Andrew Harnik / AP

The Secret Service does not possess any tapes or transcripts of tapes recorded by President Trump, according to the agency's response to a Freedom of Information Act (FOIA) request from the Wall St Journal.

Why they asked the Secret Service: They maintained prior recording systems in the White House, perhaps most infamously the Oval Office equipment used by Richard Nixon.

Worth considering: Assuming the tapes exist, they'd likely fall under the Presidential Records Act. But the National Archives told the WSJ that presidential records of any current administration can't be obtained by a FOIA request while a president is still in office.

What's next: Trump has said he'll make an announcement soon about whether he taped conversations with James Comey, and Sean Spicer echoed that pledge in Monday's briefing.

Go deeper

Twitter launches warnings on election misinformation and delays

Photo: courtesy of Twitter

Twitter will start pinning notices to the top of all U.S. Twitter users’ timelines warning that results in next week’s election may be delayed and that they may encounter misinformation on mail-in voting.

Why it matters: Delayed election results are expected across many states that are handling unprecedented amounts of absentee and mailed ballots, which President Trump has baselessly called "very dangerous" and "corrupt."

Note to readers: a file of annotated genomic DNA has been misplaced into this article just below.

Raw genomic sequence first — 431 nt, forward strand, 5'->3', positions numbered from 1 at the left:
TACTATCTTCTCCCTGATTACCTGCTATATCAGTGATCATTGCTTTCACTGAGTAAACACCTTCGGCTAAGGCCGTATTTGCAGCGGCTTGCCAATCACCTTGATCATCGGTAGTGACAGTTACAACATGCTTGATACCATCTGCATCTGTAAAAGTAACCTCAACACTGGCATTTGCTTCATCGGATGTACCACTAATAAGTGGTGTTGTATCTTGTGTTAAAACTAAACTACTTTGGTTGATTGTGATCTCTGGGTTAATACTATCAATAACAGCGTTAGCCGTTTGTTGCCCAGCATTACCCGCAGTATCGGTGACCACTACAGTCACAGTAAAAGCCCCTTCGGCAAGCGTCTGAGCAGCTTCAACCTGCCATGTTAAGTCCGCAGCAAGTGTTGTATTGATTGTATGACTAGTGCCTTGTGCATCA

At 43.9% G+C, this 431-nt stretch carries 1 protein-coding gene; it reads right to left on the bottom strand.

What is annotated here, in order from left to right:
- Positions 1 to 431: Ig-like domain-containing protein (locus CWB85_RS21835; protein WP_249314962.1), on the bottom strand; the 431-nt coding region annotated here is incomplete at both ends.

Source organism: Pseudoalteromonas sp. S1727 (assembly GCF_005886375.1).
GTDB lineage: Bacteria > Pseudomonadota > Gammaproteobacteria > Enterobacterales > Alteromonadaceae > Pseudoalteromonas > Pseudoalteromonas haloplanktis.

Miriam Kramer, author of Space
2 hours ago - Science

NASA confirms water exists on sunny parts of the Moon

Photo: NASA/JPL/USGS

Water on the Moon might be more easily accessible than previously thought, opening up new possible avenues for future human exploration, according to a new study.

Why it matters: NASA is aiming to send people back to the Moon as part of its Artemis program by 2024, with plans to eventually create a sustainable presence on the lunar surface. That sustainability relies on mining the moon for its resources, like water.

Updated 2 hours ago - Politics & Policy

Pence no longer expected at Amy Coney Barrett's final confirmation vote

Photo: Ben Hasty/MediaNews Group/Reading Eagle via Getty Images

Vice President Mike Pence no longer plans to attend the Senate's final confirmation vote for Judge Amy Coney Barrett, a Pence aide confirmed to CNN and Politico on Monday. On Sunday, Senate Democrats claimed that his presence after possible exposure to the coronavirus would be a "violation of common decency."

Driving the news: Five of Pence's aides were recently diagnosed with COVID-19, including his chief of staff, who is currently quarantining. Pence has continued his campaign travel despite his possible exposure, which goes against CDC guidelines.